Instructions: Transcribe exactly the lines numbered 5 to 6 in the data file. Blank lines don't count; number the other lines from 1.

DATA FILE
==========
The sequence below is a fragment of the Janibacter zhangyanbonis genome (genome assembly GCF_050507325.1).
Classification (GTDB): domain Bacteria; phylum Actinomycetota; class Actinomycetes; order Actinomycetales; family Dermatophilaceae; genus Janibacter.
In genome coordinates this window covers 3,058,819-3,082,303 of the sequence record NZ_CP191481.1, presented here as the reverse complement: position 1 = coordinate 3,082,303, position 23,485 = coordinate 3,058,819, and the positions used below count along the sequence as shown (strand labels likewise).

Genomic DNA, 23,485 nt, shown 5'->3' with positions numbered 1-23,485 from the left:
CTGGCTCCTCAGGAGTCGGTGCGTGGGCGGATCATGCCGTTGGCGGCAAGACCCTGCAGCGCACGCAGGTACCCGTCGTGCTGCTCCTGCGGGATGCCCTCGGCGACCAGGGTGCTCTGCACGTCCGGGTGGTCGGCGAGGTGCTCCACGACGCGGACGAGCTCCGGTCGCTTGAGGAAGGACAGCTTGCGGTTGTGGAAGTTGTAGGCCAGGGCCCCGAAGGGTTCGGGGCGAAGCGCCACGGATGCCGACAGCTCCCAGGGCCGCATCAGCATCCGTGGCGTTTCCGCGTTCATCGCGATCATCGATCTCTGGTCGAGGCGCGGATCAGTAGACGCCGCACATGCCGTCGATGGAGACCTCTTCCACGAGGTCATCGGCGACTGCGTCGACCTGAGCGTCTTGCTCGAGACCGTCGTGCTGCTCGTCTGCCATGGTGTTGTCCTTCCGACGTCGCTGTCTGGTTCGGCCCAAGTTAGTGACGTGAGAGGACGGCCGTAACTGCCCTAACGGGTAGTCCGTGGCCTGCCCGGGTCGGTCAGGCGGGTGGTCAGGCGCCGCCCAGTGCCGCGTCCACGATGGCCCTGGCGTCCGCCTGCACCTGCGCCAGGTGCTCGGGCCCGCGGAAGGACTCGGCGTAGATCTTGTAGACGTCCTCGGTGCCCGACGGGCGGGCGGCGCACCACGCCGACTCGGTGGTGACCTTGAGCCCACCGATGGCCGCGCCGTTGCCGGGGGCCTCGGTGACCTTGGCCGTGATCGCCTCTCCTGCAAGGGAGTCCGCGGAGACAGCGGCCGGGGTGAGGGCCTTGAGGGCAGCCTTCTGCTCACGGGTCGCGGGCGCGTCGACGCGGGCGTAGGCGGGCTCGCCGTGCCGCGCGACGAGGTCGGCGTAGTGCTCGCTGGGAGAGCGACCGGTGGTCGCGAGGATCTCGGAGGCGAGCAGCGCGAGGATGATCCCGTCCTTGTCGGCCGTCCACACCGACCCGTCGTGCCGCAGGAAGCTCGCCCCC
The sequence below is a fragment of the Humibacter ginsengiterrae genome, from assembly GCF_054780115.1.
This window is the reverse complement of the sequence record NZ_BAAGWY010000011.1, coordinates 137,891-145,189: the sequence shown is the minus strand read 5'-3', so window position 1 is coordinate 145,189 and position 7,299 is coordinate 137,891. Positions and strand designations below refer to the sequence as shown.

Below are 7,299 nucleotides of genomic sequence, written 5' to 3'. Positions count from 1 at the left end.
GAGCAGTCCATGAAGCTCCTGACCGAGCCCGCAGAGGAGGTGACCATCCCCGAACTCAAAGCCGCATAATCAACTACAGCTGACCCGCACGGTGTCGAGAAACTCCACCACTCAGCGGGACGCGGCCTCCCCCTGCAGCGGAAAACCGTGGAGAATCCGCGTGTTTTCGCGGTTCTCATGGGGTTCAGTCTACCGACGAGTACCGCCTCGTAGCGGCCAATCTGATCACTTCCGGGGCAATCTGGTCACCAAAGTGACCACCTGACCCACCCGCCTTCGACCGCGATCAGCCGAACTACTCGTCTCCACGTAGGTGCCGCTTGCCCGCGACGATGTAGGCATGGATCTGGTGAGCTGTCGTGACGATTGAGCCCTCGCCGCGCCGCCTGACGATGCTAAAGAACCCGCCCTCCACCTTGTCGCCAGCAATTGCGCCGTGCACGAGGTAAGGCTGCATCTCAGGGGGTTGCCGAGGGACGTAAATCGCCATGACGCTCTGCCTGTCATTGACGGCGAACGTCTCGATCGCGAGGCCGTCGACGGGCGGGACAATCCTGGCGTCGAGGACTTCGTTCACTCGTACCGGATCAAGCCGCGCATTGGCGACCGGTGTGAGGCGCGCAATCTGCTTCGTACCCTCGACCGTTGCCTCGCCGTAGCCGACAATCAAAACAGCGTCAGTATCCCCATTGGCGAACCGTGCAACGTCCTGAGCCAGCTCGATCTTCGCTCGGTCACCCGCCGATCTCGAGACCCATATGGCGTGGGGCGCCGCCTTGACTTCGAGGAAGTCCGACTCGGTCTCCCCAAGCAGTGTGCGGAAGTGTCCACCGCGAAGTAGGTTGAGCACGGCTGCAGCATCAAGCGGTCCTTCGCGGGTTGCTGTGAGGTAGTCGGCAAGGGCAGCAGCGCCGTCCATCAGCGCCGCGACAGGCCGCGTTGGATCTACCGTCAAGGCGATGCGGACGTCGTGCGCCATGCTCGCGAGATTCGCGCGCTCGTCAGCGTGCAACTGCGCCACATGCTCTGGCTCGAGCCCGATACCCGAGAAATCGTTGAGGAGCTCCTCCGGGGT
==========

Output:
CTGGCTCCTCAGGAGTCGGTGCGTGGGCGGATCATGCCGTTGGCGGCAAGACCCTGCAGCGCACGCAGGTACCCGTCGTGCTGCTCCTGCGGGATGCCCTCGGCGACCAGGGTGCTCTGCACGTCCGGGTGGTCGGCGAGGTGCTCCACGACGCGGACGAGCTCCGGTCGCTTGAGGAAGGACAGCTTGCGGTTGTGGAAGTTGTAGGCCAGGGCCCCGAAGGGTTCGGGGCGAAGCGCCACGGATGCCGACAGCTCCCAGGGCCGCATCAGCATCCGTGGCGTTTCCGCGTTCATCGCGATCATCGATCTCTGGTCGAGGCGCGGATCAGTAGACGCCGCACATGCCGTCGATGGAGACCTCTTCCACGAGGTCATCGGCGACTGCGTCGACCTGAGCGTCTTGCTCGAGACCGTCGTGCTGCTCGTCTGCCATGGTGTTGTCCTTCCGACGTCGCTGTCTGGTTCGGCCCAAGTTAGTGACGTGAGAGGACGGCCGTAACTGCCCTAACGGGTAGTCCGTGGCCTGCCCGGGTCGGTCAGGCGGGTGGTCAGGCGCCGCCCAGTGCCGCGTCCACGATGGCCCTGGCGTCCGCCTGCACCTGCGCCAGGTGCTCGGGCCCGCGGAAGGACTCGGCGTAGATCTTGTAGACGTCCTCGGTGCCCGACGGGCGGGCGGCGCACCACGCCGACTCGGTGGTGACCTTGAGCCCACCGATGGCCGCGCCGTTGCCGGGGGCCTCGGTGACCTTGGCCGTGATCGCCTCTCCTGCAAGGGAGTCCGCGGAGACAGCGGCCGGGGTGAGGGCCTTGAGGGCAGCCTTCTGCTCACGGGTCGCGGGCGCGTCGACGCGGGCGTAGGCGGGCTCGCCGTGCCGCGCGACGAGGTCGGCGTAGTGCTCGCTGGGAGAGCGACCGGTGGTCGCGAGGATCTCGGAGGCGAGCAGCGCGAGGATGATCCCGTCCTTGTCGGCCGTCCACACCGACCCGTCGTGCCGCAGGAAGCTCGCCCCC
The sequence below is a fragment of the Humibacter ginsengiterrae genome, from assembly GCF_054780115.1.